After the close intimacy of Monet's garden paintings from Giverny, these dramatic pictures from Venice mark a return to painting on a monumental scale. This extraordinary work confirms that Monet's main interest was the effect of light. Traditionally the Palazzo da Mula would have been depicted in all its glory as the primary focus of a painting, with its architectural details accurately recorded. Here Monet has dispensed with this notion; the building has been cropped short so that the top floors are not shown and, by removing the sky and showing only part of the palazzo, he has disassociated it from its surroundings. The horizontal and vertical lines of the architecture provide him with a grid which he deconstructs. By focusing on the relationship between the colors of the water and the colors of the building, Monet has made the palazzo a part of nature rather than being apart from nature.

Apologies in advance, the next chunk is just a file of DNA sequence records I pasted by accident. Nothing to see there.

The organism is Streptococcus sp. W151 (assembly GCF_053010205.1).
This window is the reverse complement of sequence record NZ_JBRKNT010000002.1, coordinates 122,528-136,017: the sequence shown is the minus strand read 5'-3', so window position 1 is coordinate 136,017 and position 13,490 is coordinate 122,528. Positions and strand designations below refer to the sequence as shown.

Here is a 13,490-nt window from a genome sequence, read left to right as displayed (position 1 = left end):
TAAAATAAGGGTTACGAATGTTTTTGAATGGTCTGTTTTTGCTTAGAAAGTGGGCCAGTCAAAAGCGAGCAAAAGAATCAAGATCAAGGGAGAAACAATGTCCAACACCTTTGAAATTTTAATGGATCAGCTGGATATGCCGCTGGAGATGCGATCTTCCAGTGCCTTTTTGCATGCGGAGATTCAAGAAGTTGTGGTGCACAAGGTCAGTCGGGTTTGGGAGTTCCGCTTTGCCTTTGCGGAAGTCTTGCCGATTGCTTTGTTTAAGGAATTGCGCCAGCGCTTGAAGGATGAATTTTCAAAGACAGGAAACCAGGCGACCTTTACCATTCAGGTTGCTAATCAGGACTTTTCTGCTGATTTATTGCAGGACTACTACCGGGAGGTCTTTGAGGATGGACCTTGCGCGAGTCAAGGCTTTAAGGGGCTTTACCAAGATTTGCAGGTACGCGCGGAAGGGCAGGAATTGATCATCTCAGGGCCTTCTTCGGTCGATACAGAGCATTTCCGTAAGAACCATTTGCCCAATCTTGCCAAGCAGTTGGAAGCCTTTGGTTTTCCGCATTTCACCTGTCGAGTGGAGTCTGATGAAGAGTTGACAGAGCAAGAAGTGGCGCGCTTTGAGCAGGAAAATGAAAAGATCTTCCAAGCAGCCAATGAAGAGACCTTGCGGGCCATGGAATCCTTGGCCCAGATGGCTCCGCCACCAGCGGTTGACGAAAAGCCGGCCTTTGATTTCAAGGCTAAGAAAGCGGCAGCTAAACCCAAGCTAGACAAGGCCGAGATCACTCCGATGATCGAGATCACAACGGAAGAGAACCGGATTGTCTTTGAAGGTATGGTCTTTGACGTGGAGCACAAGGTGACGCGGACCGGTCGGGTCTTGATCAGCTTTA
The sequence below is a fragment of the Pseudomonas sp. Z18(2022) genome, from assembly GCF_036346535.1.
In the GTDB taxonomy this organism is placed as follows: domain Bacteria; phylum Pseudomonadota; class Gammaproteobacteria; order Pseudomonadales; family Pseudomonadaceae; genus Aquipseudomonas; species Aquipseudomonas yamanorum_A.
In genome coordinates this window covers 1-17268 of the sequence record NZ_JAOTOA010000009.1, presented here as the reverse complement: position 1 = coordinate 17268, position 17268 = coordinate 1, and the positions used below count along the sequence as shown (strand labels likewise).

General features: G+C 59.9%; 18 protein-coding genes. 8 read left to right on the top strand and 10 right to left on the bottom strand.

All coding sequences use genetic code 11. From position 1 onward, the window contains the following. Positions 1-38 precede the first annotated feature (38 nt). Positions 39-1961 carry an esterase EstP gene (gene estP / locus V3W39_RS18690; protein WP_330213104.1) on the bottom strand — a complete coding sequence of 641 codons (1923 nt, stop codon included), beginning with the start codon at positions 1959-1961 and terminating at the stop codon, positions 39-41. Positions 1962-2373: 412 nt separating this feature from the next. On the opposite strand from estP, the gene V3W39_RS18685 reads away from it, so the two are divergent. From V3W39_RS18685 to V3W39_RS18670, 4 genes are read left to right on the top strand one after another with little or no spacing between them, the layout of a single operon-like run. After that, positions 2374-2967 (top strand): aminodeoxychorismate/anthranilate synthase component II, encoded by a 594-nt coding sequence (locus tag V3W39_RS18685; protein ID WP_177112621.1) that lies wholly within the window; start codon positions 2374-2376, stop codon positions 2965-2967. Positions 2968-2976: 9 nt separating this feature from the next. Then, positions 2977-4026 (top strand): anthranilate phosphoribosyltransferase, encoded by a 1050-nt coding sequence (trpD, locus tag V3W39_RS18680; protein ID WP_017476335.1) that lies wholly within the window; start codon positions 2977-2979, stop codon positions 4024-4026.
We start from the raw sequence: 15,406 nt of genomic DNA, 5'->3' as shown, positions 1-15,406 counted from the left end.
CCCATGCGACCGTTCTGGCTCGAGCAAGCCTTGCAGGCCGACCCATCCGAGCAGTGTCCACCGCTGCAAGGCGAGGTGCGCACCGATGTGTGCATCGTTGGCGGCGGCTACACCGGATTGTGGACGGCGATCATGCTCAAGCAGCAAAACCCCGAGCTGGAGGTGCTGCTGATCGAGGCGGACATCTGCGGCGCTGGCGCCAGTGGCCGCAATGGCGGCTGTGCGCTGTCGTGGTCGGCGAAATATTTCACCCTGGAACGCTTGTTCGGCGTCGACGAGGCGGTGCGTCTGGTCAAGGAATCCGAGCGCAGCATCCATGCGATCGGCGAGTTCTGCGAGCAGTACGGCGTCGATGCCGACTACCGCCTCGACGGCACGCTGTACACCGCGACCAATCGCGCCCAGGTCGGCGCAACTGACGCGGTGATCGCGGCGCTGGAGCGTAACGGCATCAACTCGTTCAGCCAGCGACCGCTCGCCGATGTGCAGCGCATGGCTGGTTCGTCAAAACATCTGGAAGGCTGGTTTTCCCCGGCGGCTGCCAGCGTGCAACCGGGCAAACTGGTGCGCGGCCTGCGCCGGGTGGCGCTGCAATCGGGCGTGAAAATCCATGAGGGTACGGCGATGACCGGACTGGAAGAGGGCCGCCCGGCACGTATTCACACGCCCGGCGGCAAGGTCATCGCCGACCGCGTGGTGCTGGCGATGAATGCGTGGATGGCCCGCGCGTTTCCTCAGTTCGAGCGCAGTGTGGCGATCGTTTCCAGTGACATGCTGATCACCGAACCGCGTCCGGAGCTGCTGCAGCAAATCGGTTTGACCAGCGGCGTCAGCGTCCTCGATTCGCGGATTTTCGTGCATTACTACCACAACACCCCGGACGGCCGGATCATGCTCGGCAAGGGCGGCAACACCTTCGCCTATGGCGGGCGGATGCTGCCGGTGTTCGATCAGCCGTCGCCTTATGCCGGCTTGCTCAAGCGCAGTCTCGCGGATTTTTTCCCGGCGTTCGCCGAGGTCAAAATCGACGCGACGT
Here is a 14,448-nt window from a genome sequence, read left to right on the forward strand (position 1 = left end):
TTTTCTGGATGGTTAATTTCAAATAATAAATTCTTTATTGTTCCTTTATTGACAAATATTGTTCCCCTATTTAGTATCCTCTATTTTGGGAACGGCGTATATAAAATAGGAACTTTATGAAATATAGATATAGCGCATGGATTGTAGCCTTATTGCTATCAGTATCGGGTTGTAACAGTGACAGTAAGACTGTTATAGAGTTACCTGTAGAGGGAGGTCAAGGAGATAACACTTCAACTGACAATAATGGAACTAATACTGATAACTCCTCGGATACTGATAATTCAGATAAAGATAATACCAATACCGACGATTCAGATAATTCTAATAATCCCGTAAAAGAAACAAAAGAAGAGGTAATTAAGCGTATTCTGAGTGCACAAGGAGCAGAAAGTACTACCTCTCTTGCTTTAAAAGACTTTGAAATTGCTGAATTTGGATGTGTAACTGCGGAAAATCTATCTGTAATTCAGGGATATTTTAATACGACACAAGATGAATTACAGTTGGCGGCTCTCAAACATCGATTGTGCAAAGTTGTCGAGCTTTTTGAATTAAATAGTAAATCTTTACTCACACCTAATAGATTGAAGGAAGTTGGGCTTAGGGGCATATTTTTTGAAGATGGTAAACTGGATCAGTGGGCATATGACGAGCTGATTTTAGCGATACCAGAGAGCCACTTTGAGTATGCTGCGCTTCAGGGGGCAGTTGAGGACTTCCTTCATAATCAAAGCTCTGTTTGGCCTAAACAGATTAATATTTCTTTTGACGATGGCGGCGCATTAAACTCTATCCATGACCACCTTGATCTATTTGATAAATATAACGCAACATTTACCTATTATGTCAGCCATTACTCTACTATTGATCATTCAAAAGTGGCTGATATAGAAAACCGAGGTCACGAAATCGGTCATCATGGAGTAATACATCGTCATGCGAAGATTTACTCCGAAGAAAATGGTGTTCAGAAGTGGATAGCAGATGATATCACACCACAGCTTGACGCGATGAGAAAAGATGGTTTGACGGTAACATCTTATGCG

Some critics have found elements of abstract design in this painting. The emphasis on the grid work of the building and the fading away to nothing of the actual details of the stonework has led them to connect this with work by more established Abstract artists.